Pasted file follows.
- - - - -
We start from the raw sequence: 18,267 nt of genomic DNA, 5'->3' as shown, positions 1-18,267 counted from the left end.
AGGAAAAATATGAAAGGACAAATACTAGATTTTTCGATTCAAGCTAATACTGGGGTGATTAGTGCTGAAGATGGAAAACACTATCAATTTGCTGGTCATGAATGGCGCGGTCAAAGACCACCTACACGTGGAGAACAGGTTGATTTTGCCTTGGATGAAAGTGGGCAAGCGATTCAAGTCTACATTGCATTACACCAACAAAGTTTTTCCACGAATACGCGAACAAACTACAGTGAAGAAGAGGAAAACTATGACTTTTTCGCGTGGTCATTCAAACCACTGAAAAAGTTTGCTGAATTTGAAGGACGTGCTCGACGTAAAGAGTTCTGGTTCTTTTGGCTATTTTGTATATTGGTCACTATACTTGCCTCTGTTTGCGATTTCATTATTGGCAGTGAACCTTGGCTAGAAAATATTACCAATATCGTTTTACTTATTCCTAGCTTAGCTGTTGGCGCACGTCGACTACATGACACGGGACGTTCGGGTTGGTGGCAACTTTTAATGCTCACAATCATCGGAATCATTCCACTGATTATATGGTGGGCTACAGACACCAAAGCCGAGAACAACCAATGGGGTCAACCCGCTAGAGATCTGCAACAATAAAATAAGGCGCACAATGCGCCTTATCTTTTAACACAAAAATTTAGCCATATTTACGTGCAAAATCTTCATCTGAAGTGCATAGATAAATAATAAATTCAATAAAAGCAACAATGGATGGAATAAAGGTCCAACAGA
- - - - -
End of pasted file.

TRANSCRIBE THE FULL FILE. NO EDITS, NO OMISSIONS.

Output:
We start from the raw sequence: 18,267 nt of genomic DNA, 5'->3' as shown, positions 1-18,267 counted from the left end.
AGGAAAAATATGAAAGGACAAATACTAGATTTTTCGATTCAAGCTAATACTGGGGTGATTAGTGCTGAAGATGGAAAACACTATCAATTTGCTGGTCATGAATGGCGCGGTCAAAGACCACCTACACGTGGAGAACAGGTTGATTTTGCCTTGGATGAAAGTGGGCAAGCGATTCAAGTCTACATTGCATTACACCAACAAAGTTTTTCCACGAATACGCGAACAAACTACAGTGAAGAAGAGGAAAACTATGACTTTTTCGCGTGGTCATTCAAACCACTGAAAAAGTTTGCTGAATTTGAAGGACGTGCTCGACGTAAAGAGTTCTGGTTCTTTTGGCTATTTTGTATATTGGTCACTATACTTGCCTCTGTTTGCGATTTCATTATTGGCAGTGAACCTTGGCTAGAAAATATTACCAATATCGTTTTACTTATTCCTAGCTTAGCTGTTGGCGCACGTCGACTACATGACACGGGACGTTCGGGTTGGTGGCAACTTTTAATGCTCACAATCATCGGAATCATTCCACTGATTATATGGTGGGCTACAGACACCAAAGCCGAGAACAACCAATGGGGTCAACCCGCTAGAGATCTGCAACAATAAAATAAGGCGCACAATGCGCCTTATCTTTTAACACAAAAATTTAGCCATATTTACGTGCAAAATCTTCATCTGAAGTGCATAGATAAATAATAAATTCAATAAAAGCAACAATGGATGGAATAAAGGTCCAACAGA